Sarkar also brought a claim under the Protection from Harassment Act seeking an undertaking or injunction to stop Burchill from tweeting about her after she continued to tweet disparaging remarks about her for weeks after 13 December.

The posts included: “Drinks on me, @AyoCaesar, apparently you *fuck like a champion* – cant wait” and “Nevertheless, I wouldn’t mind *tashing on* with her – gonna ask her out for a *kebab* when I get my *winnings*!”

Burchill also liked abusive, threatening and Islamophobic tweets that were sent as a result, including one that read: “She needs to kill herself for shame for all that sex outside marriage.” Another speculated whether Sarkar had been the victim of female genital mutilation.

In her claim, Sarkar said these “repeated sexual and degrading comments” played out for Burchill’s audience “carried a persistent threatening undertone”.

She added that Burchill should have known she was encouraging her followers to “wade in” by weaponising her religion and race and linking it to her appearance and sex life.

Sarkar “had expressed no opinion about Islam [and] had commented on a controversial article by another national newspaper columnist which had nothing to do with Islam yet [Burchill] chose to use [Sarkar’s] heritage to attack an Asian Muslim woman”.

In her apology, Burchill accepted she was wrong to have continued tweeting about Sarkar, admitted some of her posts included “racist and misogynist comments”, that she should not have liked “callous and degrading” posts about Sarkar, and that she does not condone the “abhorrent” abusive messages sent to Sarkar from others.

“I did not know when I published my posts that Ms Sarkar had previously received death threats and other violent threats and abuse,” she said.

[Read more: Boris Johnson says ‘cowardly’ abuse of journalists must end as Govt publishes action plan]

In her apology, Burchill also said: “I deeply regret having reacted in the way I did. I accept that I should have behaved better. On reflection, I accept that I misjudged the situation, and made statements that simply are not true, which I now want to put right. I also wish to make clear that I accept that Ms Sarkar did not call for my publisher to break ties with me and bears no responsibility for this.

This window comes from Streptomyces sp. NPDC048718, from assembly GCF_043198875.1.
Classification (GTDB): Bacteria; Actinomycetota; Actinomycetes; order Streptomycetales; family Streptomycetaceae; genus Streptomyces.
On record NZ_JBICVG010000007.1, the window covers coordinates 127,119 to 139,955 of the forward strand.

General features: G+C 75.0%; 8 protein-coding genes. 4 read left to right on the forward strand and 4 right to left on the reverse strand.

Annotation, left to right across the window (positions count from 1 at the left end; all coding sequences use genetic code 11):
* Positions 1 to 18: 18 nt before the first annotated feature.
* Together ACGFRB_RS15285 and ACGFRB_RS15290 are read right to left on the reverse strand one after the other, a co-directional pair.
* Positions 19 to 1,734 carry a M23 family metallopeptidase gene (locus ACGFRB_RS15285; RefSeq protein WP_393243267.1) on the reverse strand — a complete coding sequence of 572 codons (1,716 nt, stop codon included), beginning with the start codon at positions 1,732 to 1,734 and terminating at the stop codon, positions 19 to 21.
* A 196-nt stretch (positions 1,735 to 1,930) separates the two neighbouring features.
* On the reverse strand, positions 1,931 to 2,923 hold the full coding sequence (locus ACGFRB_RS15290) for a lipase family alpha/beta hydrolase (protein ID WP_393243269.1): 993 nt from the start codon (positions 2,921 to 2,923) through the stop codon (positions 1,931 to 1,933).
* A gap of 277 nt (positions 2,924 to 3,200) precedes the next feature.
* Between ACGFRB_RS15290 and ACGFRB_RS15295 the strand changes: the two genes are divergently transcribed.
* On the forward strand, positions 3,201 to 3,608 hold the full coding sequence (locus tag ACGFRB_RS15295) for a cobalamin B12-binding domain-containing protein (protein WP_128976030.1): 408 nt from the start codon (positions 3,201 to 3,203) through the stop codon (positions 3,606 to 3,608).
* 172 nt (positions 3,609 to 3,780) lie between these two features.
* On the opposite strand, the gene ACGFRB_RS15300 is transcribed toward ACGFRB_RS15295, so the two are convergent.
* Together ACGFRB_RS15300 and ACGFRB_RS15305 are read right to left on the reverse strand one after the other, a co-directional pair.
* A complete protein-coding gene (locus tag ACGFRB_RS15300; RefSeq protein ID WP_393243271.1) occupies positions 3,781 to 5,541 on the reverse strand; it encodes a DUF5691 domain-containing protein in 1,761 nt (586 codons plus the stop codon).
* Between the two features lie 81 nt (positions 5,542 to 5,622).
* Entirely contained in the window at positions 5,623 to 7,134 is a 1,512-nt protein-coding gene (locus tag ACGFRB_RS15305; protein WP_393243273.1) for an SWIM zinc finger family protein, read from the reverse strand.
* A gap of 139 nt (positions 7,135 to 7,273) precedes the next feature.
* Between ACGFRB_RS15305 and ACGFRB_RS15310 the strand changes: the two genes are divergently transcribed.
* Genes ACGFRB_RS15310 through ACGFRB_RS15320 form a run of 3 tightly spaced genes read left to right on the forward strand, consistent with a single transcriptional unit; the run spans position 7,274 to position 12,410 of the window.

“I unreservedly and unconditionally apologise for the hurtful and unacceptable statements I made to and about Ms Sarkar, particularly those concerning her religion and Prophet Muhammad.  I have undertaken not to repeat the allegations or any similar allegations about her, undertaken not to engage in any course of conduct amounting to harassment of Ms Sarkar, and undertaken not to contact her directly other than for legal reasons.”

Burchill agreed to pay substantial damages for the distress caused and Sarkar’s legal costs.

Sarkar’s solicitor Zillur Rahman, of Rahman Lowe Solicitors, said the case “really does highlight the dangers of people thinking that the law does not apply to them on social media – the costs could be severe.

“It shows that words have consequences. We nevertheless welcome Julie’s approach in making a prompt concession of the claim, and her fulsome apology which starts to make amends for the harm done.”

Picture: Rahman Lowe Solicitors